Our second panel today will be focused on “retail participation in the proxy process.” It is interesting to note that there is limited data available regarding proxy voting decisions of retail shareholders. However, it is commonly accepted that retail investor participation is relatively low. This is concerning given that the right to elect and remove directors is at the heart of corporate governance.
Why is retail participation so low, and can it be improved? Would investor testing be a way to get insight into this area? How informed are shareholders who are voting? Are there new approaches to the proxy process that would increase participation? For example, what role could technology play to make the process more informed or to encourage more shareholders to participate? What should the Commission do to better empower retail investors?
As the Supreme Court emphasized, citing 1934 legislative history, “Fair corporate suffrage is an important right that should attach to every equity security bought on a public exchange.” That is the heart of what our panels are about today. I look forward to the discussion this morning, and I encourage you to submit additional comments after the close of the roundtable to continue the discussion.
 See Tenth Annual Report of the Securities and Exchange Commission, Fiscal Year Ended June 30, 1944, at 29 (“Prior to the development of the Commission’s proxy rules,… [t]he stockholder was merely invited to sign his name and return his proxy without being furnished the information essential to the intelligent exercise of his right of franchise.”). See also Mills v. Electric Auto-Lite Co., 396 U.S. 375, 381 (1970), quoting H.R. Rep. No. 1383, 73d Cong., 2d Sess. 13-14 (1934) (“Fair corporate suffrage is an important right that should attach to every equity security bought on a public exchange.”).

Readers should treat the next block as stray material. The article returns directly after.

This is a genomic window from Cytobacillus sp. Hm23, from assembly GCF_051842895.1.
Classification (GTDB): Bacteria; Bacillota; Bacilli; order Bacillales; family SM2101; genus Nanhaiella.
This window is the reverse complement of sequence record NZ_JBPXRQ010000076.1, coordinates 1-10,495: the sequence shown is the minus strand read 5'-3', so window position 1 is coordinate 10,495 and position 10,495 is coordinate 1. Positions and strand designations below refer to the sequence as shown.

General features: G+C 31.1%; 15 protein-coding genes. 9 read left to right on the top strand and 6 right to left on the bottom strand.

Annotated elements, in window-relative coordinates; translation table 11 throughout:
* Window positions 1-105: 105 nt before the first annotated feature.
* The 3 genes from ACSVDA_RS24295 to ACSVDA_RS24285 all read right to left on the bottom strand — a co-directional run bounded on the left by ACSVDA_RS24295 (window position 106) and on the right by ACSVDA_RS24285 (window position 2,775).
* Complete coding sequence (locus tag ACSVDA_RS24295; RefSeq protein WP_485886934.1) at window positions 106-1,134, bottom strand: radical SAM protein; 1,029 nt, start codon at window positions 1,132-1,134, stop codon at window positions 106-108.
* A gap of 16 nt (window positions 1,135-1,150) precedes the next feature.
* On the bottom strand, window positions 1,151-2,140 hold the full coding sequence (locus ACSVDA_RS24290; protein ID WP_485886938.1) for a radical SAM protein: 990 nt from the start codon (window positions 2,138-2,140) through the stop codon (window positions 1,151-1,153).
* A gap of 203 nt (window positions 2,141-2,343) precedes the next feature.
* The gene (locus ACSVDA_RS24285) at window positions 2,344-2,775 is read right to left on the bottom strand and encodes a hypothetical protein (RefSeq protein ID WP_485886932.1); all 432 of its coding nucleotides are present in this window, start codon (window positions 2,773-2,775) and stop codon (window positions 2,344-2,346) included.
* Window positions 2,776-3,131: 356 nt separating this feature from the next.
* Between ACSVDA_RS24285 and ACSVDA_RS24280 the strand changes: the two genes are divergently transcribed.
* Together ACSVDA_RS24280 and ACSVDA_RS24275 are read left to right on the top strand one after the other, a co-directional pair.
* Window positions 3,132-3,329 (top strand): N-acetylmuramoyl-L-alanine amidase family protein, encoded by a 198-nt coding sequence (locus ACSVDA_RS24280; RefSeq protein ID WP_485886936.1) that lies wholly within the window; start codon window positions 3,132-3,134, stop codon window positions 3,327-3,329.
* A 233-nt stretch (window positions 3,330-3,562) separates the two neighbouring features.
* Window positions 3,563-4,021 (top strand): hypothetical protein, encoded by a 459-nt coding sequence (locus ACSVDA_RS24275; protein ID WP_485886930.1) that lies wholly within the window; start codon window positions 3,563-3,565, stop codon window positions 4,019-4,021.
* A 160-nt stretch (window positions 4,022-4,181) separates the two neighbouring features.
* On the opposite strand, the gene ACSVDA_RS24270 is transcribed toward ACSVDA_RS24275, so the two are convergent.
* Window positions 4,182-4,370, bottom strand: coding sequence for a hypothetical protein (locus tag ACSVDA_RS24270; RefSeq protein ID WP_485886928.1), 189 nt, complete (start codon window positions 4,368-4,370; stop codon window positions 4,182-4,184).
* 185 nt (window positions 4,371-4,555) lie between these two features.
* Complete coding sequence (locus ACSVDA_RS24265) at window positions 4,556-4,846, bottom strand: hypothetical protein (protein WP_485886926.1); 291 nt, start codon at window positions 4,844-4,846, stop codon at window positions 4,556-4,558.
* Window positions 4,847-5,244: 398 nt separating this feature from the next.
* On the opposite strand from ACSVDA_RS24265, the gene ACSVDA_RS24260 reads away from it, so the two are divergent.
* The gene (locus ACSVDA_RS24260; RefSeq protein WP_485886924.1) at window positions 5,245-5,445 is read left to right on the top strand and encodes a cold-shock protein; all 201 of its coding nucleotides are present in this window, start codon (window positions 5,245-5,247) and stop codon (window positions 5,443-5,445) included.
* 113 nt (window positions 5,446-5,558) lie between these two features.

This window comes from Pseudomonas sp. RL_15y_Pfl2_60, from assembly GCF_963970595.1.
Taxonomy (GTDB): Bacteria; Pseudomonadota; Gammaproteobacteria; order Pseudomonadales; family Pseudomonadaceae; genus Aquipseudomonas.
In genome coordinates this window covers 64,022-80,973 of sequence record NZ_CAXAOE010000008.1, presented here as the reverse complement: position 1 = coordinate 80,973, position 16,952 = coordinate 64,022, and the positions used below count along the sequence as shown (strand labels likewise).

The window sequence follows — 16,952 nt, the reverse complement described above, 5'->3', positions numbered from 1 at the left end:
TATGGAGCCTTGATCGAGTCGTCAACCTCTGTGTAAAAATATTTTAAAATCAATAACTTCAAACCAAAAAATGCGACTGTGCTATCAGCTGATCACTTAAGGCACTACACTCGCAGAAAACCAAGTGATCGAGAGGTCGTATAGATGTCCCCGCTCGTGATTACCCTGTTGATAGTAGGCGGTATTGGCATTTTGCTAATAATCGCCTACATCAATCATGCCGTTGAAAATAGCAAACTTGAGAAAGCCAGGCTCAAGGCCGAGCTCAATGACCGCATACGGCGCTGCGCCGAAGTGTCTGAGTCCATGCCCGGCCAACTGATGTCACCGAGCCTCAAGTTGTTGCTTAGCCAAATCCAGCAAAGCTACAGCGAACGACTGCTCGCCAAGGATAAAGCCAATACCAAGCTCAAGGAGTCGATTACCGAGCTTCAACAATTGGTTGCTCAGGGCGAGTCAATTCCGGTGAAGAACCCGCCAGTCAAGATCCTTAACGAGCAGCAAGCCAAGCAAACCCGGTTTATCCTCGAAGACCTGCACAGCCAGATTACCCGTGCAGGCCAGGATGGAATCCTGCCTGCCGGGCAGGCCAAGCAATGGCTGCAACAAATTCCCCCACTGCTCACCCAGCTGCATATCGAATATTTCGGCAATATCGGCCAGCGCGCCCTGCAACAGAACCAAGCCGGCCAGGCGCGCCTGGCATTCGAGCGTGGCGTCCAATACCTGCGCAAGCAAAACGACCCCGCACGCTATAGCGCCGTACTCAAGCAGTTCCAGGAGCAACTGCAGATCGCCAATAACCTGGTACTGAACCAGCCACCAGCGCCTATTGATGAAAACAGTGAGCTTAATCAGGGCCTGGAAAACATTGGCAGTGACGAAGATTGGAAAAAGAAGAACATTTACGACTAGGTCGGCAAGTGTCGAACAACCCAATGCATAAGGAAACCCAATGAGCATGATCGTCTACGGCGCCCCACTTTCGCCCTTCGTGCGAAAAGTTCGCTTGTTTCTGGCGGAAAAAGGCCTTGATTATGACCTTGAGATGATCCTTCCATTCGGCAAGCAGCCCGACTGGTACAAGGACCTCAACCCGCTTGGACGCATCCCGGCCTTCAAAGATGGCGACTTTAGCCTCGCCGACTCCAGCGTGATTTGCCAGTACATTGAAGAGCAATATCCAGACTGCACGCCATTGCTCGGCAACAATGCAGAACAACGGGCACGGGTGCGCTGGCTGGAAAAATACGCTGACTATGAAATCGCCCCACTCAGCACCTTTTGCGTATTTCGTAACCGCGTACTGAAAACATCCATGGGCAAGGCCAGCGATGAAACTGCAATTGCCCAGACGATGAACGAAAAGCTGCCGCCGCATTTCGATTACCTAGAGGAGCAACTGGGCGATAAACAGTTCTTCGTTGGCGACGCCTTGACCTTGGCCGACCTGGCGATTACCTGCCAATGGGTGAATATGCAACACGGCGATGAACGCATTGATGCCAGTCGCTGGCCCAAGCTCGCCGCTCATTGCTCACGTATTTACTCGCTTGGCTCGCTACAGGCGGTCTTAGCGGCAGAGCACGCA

Facilitating Shareholder Director Nominations, Proposed Release No. 33-9046 at 9, available at http://www.sec.gov/rules/proposed/2009/33-9046.pdf. Id. quoting Securit[ies] and Exchange Commission Proxy Rules: Hearings on H.R. 1493, H.R. 1821, and H.R. 2019 before the House Committee on Interstate and Foreign Commerce, 78th Cong., 1st Sess. 172 (1943) (statement of SEC Chairman Ganson Purcell)(“The rights that we are endeavoring to assure to the stockholders are those rights that he has traditionally had under State law, to appear at the meeting…”); Press Release, Sec. & Exch. Comm’n, SEC Votes to Propose Rule Amendments to Facilitate Rights of Shareholders to nominate Directors (May 20, 2009), available at www.sec.gov/news/press/2009/2009-116.htm.
 Mills v. Electric Auto-Lite Co., 396 U.S. 375, 381 (1970), quoting H.R. Rep. No. 1383, 73d Cong., 2d Sess. 13-14 (1934).